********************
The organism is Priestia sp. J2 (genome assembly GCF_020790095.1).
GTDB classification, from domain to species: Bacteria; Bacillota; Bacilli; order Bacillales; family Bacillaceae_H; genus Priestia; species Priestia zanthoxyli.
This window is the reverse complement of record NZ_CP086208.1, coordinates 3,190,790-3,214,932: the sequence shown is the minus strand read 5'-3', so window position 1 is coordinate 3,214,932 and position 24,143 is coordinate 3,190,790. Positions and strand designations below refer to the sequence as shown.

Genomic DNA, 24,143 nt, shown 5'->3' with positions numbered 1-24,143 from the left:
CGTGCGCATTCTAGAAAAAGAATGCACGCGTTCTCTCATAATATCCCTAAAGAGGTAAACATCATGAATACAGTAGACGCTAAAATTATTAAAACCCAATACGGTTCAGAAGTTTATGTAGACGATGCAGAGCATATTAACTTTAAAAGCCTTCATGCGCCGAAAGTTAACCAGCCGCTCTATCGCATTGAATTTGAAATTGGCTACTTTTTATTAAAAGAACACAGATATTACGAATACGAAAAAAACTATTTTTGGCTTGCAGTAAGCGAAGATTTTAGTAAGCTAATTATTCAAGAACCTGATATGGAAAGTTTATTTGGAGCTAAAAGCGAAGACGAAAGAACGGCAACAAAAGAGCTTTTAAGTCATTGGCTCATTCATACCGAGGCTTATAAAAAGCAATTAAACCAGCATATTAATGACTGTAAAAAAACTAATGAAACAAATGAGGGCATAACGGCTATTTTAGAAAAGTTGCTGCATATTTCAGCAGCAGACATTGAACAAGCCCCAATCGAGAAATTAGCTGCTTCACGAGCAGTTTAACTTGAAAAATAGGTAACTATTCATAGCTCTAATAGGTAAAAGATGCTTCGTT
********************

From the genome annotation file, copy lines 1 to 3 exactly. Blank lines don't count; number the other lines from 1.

The organism is Priestia sp. J2 (genome assembly GCF_020790095.1).
GTDB classification, from domain to species: Bacteria; Bacillota; Bacilli; order Bacillales; family Bacillaceae_H; genus Priestia; species Priestia zanthoxyli.
This window is the reverse complement of record NZ_CP086208.1, coordinates 3,190,790-3,214,932: the sequence shown is the minus strand read 5'-3', so window position 1 is coordinate 3,214,932 and position 24,143 is coordinate 3,190,790. Positions and strand designations below refer to the sequence as shown.